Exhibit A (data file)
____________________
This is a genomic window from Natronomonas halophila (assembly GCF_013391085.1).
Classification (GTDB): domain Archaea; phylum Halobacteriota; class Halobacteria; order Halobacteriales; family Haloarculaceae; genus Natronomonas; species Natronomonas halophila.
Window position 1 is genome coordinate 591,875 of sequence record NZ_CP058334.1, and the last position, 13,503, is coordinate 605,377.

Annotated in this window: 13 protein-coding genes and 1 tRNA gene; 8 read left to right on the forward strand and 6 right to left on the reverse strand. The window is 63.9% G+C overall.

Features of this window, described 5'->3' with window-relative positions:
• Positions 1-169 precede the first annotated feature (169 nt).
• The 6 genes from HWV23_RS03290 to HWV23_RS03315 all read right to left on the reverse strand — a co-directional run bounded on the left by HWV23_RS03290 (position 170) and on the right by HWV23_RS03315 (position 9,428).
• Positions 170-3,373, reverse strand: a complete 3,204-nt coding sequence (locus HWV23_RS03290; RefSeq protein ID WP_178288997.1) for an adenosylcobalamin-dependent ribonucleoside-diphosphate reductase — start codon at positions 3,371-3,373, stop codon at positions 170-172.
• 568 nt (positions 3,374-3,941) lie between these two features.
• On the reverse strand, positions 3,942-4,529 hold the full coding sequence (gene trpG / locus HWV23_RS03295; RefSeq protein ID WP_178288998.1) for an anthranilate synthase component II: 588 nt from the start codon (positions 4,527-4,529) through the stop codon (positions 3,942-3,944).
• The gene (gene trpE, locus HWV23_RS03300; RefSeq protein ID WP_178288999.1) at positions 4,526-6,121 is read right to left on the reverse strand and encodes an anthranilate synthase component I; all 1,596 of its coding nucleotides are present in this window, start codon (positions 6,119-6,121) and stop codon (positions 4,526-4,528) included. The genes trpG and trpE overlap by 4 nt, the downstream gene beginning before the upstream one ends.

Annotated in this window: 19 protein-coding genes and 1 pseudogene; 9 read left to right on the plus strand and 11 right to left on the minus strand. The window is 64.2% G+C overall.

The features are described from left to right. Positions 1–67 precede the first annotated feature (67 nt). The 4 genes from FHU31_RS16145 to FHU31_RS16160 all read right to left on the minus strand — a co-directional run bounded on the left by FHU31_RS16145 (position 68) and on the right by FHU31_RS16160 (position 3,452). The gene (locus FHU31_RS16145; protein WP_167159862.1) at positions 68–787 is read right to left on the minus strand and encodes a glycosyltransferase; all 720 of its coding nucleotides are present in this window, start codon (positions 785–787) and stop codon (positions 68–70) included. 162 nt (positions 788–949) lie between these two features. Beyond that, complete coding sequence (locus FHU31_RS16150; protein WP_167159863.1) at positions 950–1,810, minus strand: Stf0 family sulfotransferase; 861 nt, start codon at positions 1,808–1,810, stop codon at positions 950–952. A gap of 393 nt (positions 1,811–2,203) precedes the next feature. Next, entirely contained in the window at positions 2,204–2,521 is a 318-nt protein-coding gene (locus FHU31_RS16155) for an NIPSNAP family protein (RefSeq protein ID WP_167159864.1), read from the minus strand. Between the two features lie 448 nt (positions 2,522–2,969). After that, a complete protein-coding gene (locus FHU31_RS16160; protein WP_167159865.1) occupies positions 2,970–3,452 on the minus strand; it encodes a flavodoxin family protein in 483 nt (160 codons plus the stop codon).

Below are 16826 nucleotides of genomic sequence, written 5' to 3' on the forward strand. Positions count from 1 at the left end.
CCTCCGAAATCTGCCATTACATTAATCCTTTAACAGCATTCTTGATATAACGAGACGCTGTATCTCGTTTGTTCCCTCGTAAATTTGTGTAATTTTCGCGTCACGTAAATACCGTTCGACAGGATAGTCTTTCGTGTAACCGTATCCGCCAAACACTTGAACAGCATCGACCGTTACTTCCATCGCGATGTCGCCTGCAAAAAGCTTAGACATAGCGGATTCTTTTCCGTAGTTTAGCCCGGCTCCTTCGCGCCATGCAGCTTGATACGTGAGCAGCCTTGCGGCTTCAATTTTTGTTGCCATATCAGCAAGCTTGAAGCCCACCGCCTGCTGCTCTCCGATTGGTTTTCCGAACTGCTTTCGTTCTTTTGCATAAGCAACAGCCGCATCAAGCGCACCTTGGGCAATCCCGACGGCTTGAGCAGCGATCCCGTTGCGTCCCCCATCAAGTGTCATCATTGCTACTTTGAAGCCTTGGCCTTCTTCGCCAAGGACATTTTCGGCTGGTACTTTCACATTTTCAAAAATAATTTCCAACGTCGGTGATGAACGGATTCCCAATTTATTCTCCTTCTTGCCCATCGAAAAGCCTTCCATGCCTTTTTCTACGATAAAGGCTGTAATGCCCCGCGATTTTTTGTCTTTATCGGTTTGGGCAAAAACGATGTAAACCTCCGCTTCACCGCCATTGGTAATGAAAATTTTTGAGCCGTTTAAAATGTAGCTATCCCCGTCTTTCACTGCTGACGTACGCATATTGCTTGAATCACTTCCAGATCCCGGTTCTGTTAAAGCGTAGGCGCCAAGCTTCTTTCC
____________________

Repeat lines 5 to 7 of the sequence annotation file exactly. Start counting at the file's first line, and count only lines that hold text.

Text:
Features of this window, described 5'->3' with window-relative positions:
• Positions 1-169 precede the first annotated feature (169 nt).
• The 6 genes from HWV23_RS03290 to HWV23_RS03315 all read right to left on the reverse strand — a co-directional run bounded on the left by HWV23_RS03290 (position 170) and on the right by HWV23_RS03315 (position 9,428).